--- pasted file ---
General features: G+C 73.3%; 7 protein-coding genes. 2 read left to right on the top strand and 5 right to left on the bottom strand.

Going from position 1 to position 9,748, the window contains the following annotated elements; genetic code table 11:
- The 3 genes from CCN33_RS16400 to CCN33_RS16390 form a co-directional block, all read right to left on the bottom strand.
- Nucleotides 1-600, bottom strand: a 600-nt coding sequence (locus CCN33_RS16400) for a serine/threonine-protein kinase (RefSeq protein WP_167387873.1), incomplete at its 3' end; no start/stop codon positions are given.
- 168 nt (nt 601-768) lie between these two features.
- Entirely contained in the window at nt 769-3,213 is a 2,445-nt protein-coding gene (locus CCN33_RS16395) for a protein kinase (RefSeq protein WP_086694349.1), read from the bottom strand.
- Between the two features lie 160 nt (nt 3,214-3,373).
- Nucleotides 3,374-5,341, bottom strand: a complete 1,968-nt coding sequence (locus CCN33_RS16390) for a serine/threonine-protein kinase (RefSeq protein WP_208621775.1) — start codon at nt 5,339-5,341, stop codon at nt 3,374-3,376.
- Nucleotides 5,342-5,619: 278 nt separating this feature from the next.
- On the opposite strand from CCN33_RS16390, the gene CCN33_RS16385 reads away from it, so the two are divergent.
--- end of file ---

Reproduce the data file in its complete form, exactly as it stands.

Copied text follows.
General features: G+C 73.3%; 7 protein-coding genes. 2 read left to right on the top strand and 5 right to left on the bottom strand.

Going from position 1 to position 9,748, the window contains the following annotated elements; genetic code table 11:
- The 3 genes from CCN33_RS16400 to CCN33_RS16390 form a co-directional block, all read right to left on the bottom strand.
- Nucleotides 1-600, bottom strand: a 600-nt coding sequence (locus CCN33_RS16400) for a serine/threonine-protein kinase (RefSeq protein WP_167387873.1), incomplete at its 3' end; no start/stop codon positions are given.
- 168 nt (nt 601-768) lie between these two features.
- Entirely contained in the window at nt 769-3,213 is a 2,445-nt protein-coding gene (locus CCN33_RS16395) for a protein kinase (RefSeq protein WP_086694349.1), read from the bottom strand.
- Between the two features lie 160 nt (nt 3,214-3,373).
- Nucleotides 3,374-5,341, bottom strand: a complete 1,968-nt coding sequence (locus CCN33_RS16390) for a serine/threonine-protein kinase (RefSeq protein WP_208621775.1) — start codon at nt 5,339-5,341, stop codon at nt 3,374-3,376.
- Nucleotides 5,342-5,619: 278 nt separating this feature from the next.
- On the opposite strand from CCN33_RS16390, the gene CCN33_RS16385 reads away from it, so the two are divergent.